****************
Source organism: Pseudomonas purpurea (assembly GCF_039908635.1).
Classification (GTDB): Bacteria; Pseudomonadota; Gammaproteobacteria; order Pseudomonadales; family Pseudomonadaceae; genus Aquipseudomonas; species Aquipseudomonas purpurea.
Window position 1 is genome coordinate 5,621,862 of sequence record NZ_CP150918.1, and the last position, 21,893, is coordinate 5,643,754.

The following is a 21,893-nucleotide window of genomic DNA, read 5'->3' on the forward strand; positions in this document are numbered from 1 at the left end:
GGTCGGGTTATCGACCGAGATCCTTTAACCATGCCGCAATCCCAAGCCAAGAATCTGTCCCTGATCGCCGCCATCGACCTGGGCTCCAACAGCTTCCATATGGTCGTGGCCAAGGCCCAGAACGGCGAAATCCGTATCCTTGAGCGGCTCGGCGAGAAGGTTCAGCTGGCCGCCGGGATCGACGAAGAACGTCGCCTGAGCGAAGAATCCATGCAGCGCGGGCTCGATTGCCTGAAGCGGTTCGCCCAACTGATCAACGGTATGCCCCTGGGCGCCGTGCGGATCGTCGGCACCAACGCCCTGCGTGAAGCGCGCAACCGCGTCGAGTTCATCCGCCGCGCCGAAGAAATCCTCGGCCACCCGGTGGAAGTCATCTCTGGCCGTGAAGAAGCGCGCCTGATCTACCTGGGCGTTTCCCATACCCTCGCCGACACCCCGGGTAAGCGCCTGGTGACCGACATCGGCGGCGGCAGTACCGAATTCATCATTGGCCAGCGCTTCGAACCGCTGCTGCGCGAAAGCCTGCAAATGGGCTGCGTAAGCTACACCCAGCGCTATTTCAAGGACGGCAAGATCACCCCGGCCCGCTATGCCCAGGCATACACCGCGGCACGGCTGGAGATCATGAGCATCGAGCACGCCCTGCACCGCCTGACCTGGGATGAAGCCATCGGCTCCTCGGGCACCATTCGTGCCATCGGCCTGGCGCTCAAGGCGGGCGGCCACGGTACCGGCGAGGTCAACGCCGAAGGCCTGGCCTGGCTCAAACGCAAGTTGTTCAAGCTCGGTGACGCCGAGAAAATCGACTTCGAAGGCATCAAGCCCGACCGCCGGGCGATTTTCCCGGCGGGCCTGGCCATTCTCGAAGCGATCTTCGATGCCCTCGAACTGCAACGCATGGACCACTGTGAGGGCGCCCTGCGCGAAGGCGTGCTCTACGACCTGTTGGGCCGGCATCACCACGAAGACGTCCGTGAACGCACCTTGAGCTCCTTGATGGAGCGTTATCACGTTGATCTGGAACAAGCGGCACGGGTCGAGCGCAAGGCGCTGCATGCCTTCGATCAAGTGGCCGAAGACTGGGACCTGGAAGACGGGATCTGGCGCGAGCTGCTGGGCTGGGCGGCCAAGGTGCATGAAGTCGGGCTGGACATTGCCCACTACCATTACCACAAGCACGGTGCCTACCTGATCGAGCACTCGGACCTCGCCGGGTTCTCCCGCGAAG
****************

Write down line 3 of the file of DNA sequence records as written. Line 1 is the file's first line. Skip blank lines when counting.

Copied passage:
Window position 1 is genome coordinate 5,621,862 of sequence record NZ_CP150918.1, and the last position, 21,893, is coordinate 5,643,754.